Five cool comic-book covers by painter Alex Ross
Painter Alex Ross redefined the market for fully painted comics with his work on 1993's "Marvels." He followed that with 1996's "Kingdom Come," a story of the fate of the DC Comics universe. Since then, he's crafted covers for most of comics' most notable characters.
In this gallery, we bring you five covers by painter Alex Ross. Click through to check out five dynamic covers.
Alex Ross crafts a heroic Superman on the cover of Superman #675.
This Alex Ross cover marked the final issue of "Marvels," a collaboration with writer Kurt Busiek. In this, the final issue, Busiek and painter Alex Ross chronicle what probably marked the end of Marvel’s Silver Age, as the death of a key character maybe indelibly darkened that comics line. Photographer Phil Sheldon, the POV character for the entire series, is there, and what he learns and realizes may likely resonate with the reader, as well.
The apocalyptic Kingdom Come heavily influenced the DC Comics characters. The look of this cover was replicated in some of the marketing for the "Justice League" film.
Longtime writer, interviewer and author George Khoury takes a look at the era of comics that made him a fan with his recent book "Comic Book Fever."
The book, subtitled "A Celebration of Comics 1976 to 1986," looks at a decade of comic books near and dear to many Gen Xers. Painter Alex Ross ("Kingdom Come") provides the cover and the introduction to the book.
Slight asterisk here as this isn't technically a comic book cover, but there is a JSA cover at the top of this post if you want to get technical about it...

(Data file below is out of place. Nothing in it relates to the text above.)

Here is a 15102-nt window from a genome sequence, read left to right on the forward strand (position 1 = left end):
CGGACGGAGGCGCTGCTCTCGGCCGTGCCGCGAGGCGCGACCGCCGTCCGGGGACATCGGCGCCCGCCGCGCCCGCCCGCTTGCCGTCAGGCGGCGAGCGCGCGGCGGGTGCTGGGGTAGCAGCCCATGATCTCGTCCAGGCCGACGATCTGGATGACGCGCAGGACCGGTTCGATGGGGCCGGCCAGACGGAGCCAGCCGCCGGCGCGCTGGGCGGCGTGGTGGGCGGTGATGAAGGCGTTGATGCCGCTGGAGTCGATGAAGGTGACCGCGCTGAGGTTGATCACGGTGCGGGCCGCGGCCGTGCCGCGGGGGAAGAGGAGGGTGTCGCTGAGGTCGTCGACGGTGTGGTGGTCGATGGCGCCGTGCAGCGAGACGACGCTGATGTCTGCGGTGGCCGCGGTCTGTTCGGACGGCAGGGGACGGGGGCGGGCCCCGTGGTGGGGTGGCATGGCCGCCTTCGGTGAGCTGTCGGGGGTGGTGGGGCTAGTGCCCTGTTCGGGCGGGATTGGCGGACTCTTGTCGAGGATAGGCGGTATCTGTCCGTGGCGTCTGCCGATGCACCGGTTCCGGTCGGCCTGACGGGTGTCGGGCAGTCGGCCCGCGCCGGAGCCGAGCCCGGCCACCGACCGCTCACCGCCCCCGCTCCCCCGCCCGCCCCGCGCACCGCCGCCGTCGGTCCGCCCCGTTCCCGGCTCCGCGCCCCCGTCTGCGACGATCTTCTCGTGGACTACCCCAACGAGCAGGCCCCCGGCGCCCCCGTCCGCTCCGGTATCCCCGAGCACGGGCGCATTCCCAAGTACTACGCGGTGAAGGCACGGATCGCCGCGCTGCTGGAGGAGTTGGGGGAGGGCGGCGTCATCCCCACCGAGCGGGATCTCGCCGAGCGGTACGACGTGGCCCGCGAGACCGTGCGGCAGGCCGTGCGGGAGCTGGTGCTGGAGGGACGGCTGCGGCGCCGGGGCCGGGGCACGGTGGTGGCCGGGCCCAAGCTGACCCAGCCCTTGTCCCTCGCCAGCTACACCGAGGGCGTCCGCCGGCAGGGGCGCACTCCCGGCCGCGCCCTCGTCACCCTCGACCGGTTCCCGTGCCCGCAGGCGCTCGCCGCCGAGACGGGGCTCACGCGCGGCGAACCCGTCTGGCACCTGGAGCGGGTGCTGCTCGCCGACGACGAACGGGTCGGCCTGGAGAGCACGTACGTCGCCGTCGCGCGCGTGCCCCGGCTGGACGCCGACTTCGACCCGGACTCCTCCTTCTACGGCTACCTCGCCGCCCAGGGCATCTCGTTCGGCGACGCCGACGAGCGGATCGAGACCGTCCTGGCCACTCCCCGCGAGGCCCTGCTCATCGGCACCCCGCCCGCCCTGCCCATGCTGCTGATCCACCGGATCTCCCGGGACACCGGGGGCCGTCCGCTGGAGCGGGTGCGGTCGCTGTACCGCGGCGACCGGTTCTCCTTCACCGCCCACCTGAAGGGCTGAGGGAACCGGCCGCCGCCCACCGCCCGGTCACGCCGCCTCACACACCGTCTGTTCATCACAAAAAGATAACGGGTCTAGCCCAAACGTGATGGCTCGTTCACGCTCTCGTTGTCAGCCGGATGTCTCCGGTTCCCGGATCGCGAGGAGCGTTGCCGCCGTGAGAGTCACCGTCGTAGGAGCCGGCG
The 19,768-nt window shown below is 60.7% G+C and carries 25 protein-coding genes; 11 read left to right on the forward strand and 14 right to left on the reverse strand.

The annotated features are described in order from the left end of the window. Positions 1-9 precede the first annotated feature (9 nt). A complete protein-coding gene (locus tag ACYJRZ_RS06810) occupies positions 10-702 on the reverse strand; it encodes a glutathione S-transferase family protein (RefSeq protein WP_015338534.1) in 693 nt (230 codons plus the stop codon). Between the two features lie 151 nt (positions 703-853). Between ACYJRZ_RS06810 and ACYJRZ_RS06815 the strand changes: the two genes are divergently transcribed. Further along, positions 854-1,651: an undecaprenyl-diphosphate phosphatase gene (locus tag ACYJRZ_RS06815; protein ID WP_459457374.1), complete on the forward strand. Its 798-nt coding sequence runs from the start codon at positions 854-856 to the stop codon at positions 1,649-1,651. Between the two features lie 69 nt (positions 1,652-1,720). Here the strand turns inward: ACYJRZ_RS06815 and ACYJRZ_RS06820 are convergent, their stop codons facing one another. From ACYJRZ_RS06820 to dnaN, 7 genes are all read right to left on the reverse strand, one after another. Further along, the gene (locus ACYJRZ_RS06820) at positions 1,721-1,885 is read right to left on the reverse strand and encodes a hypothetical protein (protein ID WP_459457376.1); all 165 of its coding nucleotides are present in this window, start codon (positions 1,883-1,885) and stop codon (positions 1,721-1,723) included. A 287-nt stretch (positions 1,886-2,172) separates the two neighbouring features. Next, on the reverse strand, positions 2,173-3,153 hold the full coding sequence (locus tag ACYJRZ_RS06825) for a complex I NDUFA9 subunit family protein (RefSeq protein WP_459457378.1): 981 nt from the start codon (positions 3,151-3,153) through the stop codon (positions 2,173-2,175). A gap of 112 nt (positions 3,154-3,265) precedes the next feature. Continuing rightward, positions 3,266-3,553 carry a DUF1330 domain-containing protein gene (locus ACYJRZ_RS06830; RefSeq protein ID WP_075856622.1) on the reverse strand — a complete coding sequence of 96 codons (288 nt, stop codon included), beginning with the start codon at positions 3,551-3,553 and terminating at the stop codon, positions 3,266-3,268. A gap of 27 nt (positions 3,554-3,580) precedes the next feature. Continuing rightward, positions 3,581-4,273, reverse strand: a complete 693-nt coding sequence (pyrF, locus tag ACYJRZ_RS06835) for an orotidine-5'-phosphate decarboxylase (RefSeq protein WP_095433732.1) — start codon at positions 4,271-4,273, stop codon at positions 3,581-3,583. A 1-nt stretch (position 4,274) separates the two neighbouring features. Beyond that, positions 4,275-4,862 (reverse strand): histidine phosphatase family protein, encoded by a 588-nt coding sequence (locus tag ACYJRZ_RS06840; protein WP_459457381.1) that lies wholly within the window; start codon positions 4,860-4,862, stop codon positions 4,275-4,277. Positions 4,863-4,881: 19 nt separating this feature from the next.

Alex Ross again collaborated with Busiek on "Astro City," for which he's been the series cover artist.
This issue is written by Kurt Busiek with art by Brent Anderson. It's a really fantastic single issue, featuring Busiek's hero the Samaritan.
The issue is a real "day in the life" story, in which Samaritan, a superpowered hero, uses his day job at a newspaper to find out about crimes he needs to stop. Despite his amazing powers, Samaritan can't seem to find a way to take time out for his own desires. This examination of superpowers, their responsibilities, and their potential downsides, is one of the best first issues I've ever read. There’s probably a correlation most of us can find with our jobs or other parts of our lives — there’s the reason we enjoy doing it, but sometimes it’s a battle against the “busy-ness” of our lives to find time for the part we actually enjoy. And in the Samaritan’s case, lives are literally at stake.
Ross' cover provides a great entry point for the story and for the series as a whole.